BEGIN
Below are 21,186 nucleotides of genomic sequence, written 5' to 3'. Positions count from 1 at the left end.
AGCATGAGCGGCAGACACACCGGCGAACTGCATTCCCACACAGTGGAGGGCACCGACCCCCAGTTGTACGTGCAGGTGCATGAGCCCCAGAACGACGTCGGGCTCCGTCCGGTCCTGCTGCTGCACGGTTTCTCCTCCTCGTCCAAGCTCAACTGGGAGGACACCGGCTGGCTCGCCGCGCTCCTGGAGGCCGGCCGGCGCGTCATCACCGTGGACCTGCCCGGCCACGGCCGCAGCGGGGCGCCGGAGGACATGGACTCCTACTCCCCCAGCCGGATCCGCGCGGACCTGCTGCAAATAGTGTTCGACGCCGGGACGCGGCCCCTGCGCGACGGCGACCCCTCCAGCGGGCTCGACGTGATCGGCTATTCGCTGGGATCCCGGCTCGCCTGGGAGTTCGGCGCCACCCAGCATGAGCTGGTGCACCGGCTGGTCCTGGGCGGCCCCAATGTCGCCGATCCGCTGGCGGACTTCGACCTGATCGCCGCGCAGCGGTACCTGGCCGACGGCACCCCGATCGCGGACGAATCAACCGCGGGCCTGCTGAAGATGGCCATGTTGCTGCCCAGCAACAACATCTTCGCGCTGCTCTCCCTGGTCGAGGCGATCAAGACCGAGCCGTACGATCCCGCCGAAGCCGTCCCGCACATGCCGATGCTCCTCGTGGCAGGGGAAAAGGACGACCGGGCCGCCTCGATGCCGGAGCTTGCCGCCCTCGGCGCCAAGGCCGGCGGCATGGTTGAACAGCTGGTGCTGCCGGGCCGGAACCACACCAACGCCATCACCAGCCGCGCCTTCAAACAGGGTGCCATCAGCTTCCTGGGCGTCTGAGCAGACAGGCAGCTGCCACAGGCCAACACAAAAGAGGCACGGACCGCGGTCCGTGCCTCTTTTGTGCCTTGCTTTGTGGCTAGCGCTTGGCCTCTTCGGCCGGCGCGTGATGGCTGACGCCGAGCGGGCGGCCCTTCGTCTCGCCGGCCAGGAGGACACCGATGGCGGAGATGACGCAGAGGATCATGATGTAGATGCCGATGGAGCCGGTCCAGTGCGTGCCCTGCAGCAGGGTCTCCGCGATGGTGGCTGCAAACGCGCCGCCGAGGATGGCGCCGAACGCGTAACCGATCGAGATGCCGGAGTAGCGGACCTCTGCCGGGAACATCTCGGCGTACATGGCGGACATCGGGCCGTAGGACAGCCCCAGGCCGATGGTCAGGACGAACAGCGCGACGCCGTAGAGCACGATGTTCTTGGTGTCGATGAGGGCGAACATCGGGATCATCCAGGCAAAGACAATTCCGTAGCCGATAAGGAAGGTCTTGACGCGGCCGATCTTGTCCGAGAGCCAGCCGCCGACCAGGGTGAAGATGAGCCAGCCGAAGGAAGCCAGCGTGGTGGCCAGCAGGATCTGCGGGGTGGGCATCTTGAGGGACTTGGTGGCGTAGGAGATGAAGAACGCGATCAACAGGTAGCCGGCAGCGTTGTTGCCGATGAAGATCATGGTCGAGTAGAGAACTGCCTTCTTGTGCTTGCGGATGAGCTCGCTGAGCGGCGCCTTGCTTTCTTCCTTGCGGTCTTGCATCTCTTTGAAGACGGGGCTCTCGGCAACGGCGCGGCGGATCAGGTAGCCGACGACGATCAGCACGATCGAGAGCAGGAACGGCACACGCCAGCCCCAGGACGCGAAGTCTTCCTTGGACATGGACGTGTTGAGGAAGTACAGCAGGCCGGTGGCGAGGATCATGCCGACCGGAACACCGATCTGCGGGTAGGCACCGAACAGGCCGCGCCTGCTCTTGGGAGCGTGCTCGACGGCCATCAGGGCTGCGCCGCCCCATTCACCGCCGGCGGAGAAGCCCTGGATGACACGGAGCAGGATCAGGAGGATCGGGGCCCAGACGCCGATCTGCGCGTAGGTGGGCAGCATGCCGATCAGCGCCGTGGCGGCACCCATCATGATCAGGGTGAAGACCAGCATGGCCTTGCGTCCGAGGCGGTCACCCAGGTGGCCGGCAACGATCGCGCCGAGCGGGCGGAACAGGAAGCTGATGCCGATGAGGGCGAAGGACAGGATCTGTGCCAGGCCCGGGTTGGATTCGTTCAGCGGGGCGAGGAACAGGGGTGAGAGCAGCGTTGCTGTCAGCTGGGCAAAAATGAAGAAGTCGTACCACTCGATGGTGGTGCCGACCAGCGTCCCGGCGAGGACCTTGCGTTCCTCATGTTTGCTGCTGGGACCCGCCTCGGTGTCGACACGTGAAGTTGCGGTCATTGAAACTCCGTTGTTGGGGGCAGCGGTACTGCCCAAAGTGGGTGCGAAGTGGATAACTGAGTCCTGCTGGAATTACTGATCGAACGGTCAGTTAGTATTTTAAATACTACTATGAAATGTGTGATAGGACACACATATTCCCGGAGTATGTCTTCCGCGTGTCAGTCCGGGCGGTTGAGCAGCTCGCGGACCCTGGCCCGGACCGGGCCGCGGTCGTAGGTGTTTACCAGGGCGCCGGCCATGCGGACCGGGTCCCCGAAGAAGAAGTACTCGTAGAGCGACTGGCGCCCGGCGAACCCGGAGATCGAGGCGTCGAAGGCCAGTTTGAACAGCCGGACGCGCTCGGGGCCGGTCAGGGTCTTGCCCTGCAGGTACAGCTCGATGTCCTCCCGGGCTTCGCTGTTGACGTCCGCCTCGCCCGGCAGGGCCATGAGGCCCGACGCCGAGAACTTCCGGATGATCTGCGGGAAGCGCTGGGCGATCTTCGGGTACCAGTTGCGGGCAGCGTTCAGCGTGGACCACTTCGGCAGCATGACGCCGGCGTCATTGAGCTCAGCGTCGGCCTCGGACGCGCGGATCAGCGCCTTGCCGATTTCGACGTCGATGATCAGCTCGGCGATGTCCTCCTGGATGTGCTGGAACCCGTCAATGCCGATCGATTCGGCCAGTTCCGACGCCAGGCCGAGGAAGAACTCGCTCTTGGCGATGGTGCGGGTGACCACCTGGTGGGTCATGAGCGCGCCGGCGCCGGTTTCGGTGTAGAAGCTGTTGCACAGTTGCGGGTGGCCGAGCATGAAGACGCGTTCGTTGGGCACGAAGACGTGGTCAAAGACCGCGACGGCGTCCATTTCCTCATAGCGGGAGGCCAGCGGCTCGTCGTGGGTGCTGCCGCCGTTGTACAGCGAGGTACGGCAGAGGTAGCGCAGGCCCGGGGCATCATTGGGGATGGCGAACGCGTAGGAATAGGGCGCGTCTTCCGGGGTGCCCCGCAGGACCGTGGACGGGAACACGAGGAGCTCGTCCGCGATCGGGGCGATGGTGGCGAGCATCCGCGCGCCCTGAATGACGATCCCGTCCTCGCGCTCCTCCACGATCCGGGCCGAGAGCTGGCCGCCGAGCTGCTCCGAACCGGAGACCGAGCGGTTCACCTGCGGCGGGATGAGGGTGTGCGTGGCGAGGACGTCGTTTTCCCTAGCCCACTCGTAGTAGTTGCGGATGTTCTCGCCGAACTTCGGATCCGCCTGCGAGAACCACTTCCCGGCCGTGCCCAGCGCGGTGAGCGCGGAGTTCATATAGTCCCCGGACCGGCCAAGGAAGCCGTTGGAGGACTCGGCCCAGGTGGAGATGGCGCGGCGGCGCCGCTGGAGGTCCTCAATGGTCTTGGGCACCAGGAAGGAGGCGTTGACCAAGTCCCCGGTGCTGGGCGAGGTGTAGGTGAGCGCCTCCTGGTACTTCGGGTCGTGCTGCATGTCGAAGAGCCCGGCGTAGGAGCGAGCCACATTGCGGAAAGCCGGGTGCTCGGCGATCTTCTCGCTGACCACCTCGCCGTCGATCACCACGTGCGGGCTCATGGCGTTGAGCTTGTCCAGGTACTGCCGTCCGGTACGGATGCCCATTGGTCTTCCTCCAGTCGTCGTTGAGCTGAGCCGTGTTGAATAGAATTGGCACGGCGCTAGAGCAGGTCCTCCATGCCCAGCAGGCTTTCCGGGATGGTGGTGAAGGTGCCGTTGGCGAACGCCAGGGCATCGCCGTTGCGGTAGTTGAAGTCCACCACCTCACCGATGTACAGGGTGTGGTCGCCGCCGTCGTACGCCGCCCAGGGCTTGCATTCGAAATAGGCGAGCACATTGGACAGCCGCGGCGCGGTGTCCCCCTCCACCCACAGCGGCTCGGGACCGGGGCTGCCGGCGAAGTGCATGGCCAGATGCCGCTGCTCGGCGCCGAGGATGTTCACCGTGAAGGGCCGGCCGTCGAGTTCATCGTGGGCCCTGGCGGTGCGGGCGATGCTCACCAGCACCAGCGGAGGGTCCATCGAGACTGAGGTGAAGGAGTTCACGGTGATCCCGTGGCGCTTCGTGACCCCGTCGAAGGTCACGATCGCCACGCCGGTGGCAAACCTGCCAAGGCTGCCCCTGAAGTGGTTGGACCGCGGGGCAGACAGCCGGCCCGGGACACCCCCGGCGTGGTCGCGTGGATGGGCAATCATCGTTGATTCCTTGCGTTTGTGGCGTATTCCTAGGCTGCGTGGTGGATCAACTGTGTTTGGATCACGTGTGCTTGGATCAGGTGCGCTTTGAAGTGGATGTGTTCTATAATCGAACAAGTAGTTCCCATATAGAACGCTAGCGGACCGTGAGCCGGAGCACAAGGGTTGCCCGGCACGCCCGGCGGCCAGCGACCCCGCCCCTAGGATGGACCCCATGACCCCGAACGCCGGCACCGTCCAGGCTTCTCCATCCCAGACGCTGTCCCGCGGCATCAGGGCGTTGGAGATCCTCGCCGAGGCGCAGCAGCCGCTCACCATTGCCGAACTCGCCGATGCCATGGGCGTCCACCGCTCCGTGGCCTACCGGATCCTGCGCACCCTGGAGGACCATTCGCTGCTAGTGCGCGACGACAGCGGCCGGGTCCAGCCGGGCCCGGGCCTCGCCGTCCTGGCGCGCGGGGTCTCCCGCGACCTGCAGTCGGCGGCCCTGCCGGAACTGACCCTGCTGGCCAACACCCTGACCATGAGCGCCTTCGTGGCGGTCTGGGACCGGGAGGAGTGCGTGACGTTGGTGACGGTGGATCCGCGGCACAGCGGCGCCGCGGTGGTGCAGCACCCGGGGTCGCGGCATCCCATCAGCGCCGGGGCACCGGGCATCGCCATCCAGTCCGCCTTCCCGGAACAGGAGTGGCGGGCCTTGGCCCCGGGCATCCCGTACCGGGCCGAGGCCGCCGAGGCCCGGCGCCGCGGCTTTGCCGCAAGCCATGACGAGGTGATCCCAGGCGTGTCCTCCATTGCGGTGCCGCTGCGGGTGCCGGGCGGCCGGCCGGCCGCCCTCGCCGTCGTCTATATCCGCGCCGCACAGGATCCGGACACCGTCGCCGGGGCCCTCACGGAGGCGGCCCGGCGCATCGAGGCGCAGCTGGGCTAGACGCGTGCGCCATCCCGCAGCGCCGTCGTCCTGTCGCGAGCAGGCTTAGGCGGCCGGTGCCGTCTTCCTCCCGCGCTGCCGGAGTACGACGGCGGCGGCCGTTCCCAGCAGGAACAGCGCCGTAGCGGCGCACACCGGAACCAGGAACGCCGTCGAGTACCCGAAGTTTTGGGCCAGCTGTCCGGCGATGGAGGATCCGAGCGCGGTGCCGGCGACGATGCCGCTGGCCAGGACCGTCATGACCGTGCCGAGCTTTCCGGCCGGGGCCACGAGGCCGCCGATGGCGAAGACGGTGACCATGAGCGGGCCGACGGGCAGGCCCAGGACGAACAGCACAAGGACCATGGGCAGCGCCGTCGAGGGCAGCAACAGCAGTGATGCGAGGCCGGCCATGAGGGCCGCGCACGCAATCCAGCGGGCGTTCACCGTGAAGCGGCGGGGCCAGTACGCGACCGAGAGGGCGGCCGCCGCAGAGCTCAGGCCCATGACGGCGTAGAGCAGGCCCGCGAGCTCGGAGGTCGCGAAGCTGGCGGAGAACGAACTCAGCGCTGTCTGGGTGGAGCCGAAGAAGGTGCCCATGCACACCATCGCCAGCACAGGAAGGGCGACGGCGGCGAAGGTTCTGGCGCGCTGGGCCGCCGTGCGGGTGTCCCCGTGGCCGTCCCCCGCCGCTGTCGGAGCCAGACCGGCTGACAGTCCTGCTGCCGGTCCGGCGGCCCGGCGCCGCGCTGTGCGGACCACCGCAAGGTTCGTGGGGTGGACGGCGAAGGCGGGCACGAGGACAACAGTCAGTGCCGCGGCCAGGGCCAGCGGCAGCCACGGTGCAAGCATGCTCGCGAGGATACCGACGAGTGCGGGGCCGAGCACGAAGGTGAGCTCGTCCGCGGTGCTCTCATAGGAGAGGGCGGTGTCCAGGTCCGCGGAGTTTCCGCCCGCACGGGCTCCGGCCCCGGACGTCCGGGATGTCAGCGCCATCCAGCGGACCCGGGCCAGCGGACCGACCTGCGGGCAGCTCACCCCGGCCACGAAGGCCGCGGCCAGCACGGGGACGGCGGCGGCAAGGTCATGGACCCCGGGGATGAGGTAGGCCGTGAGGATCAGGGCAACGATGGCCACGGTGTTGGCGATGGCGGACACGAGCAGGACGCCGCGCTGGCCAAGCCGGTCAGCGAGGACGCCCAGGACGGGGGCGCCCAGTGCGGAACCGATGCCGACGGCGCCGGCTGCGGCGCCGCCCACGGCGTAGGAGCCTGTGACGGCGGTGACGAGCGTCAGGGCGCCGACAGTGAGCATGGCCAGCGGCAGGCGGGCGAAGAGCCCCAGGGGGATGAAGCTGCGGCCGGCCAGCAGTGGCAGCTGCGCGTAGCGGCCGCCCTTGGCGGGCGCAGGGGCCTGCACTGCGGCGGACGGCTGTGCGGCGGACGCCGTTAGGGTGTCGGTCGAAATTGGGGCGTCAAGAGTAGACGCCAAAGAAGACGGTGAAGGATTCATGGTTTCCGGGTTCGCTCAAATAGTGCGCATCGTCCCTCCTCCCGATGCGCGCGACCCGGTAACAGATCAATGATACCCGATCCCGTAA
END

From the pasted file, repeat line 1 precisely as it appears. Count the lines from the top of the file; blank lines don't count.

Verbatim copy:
Below are 21,186 nucleotides of genomic sequence, written 5' to 3'. Positions count from 1 at the left end.